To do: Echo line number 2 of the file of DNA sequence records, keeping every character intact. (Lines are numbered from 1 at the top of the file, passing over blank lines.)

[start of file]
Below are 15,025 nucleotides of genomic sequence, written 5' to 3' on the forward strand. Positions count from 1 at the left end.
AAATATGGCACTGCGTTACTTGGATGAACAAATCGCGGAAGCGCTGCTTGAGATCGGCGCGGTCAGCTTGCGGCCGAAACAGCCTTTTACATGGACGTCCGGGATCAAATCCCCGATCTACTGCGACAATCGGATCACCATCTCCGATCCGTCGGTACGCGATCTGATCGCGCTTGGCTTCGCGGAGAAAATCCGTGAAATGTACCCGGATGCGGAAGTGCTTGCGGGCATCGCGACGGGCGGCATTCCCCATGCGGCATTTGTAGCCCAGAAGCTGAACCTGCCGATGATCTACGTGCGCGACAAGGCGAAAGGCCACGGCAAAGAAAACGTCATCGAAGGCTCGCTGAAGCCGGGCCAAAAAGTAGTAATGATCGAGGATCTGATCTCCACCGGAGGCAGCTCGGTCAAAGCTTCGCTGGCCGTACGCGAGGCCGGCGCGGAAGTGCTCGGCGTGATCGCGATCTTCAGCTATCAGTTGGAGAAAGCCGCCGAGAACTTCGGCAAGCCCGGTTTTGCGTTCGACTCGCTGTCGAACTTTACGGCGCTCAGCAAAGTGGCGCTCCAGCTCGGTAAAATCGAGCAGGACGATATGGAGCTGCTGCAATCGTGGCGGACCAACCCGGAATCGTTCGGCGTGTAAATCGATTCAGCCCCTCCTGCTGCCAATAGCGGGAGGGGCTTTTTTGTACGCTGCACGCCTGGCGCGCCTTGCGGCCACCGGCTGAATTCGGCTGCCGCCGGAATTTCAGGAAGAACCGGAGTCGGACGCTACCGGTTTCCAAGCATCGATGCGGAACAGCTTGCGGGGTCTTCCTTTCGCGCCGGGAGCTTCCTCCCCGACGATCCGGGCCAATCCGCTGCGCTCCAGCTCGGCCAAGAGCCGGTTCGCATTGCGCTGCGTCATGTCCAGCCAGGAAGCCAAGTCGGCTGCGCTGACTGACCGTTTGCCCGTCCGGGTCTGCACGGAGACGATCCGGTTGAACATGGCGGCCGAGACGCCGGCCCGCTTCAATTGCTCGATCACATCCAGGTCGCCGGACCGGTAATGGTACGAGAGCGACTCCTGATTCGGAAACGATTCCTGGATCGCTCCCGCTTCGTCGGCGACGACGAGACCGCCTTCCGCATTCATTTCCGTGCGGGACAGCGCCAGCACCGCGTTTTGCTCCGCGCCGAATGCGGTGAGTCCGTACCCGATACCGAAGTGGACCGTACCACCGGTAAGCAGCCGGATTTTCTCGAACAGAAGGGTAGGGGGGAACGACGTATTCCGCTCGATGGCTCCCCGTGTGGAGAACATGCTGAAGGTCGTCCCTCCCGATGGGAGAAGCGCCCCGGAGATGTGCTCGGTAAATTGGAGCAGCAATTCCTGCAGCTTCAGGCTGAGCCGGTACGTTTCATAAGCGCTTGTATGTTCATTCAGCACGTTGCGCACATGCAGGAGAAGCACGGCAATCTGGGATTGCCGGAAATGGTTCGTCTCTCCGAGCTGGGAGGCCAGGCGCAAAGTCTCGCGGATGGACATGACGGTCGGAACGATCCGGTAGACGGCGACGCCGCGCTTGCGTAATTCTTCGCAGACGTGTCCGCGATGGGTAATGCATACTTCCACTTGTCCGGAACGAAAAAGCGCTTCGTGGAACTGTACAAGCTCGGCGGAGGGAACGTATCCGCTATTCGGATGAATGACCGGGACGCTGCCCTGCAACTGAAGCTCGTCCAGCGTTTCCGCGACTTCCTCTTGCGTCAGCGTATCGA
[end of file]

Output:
AAATATGGCACTGCGTTACTTGGATGAACAAATCGCGGAAGCGCTGCTTGAGATCGGCGCGGTCAGCTTGCGGCCGAAACAGCCTTTTACATGGACGTCCGGGATCAAATCCCCGATCTACTGCGACAATCGGATCACCATCTCCGATCCGTCGGTACGCGATCTGATCGCGCTTGGCTTCGCGGAGAAAATCCGTGAAATGTACCCGGATGCGGAAGTGCTTGCGGGCATCGCGACGGGCGGCATTCCCCATGCGGCATTTGTAGCCCAGAAGCTGAACCTGCCGATGATCTACGTGCGCGACAAGGCGAAAGGCCACGGCAAAGAAAACGTCATCGAAGGCTCGCTGAAGCCGGGCCAAAAAGTAGTAATGATCGAGGATCTGATCTCCACCGGAGGCAGCTCGGTCAAAGCTTCGCTGGCCGTACGCGAGGCCGGCGCGGAAGTGCTCGGCGTGATCGCGATCTTCAGCTATCAGTTGGAGAAAGCCGCCGAGAACTTCGGCAAGCCCGGTTTTGCGTTCGACTCGCTGTCGAACTTTACGGCGCTCAGCAAAGTGGCGCTCCAGCTCGGTAAAATCGAGCAGGACGATATGGAGCTGCTGCAATCGTGGCGGACCAACCCGGAATCGTTCGGCGTGTAAATCGATTCAGCCCCTCCTGCTGCCAATAGCGGGAGGGGCTTTTTTGTACGCTGCACGCCTGGCGCGCCTTGCGGCCACCGGCTGAATTCGGCTGCCGCCGGAATTTCAGGAAGAACCGGAGTCGGACGCTACCGGTTTCCAAGCATCGATGCGGAACAGCTTGCGGGGTCTTCCTTTCGCGCCGGGAGCTTCCTCCCCGACGATCCGGGCCAATCCGCTGCGCTCCAGCTCGGCCAAGAGCCGGTTCGCATTGCGCTGCGTCATGTCCAGCCAGGAAGCCAAGTCGGCTGCGCTGACTGACCGTTTGCCCGTCCGGGTCTGCACGGAGACGATCCGGTTGAACATGGCGGCCGAGACGCCGGCCCGCTTCAATTGCTCGATCACATCCAGGTCGCCGGACCGGTAATGGTACGAGAGCGACTCCTGATTCGGAAACGATTCCTGGATCGCTCCCGCTTCGTCGGCGACGACGAGACCGCCTTCCGCATTCATTTCCGTGCGGGACAGCGCCAGCACCGCGTTTTGCTCCGCGCCGAATGCGGTGAGTCCGTACCCGATACCGAAGTGGACCGTACCACCGGTAAGCAGCCGGATTTTCTCGAACAGAAGGGTAGGGGGGAACGACGTATTCCGCTCGATGGCTCCCCGTGTGGAGAACATGCTGAAGGTCGTCCCTCCCGATGGGAGAAGCGCCCCGGAGATGTGCTCGGTAAATTGGAGCAGCAATTCCTGCAGCTTCAGGCTGAGCCGGTACGTTTCATAAGCGCTTGTATGTTCATTCAGCACGTTGCGCACATGCAGGAGAAGCACGGCAATCTGGGATTGCCGGAAATGGTTCGTCTCTCCGAGCTGGGAGGCCAGGCGCAAAGTCTCGCGGATGGACATGACGGTCGGAACGATCCGGTAGACGGCGACGCCGCGCTTGCGTAATTCTTCGCAGACGTGTCCGCGATGGGTAATGCATACTTCCACTTGTCCGGAACGAAAAAGCGCTTCGTGGAACTGTACAAGCTCGGCGGAGGGAACGTATCCGCTATTCGGATGAATGACCGGGACGCTGCCCTGCAACTGAAGCTCGTCCAGCGTTTCCGCGACTTCCTCTTGCGTCAGCGTATCGA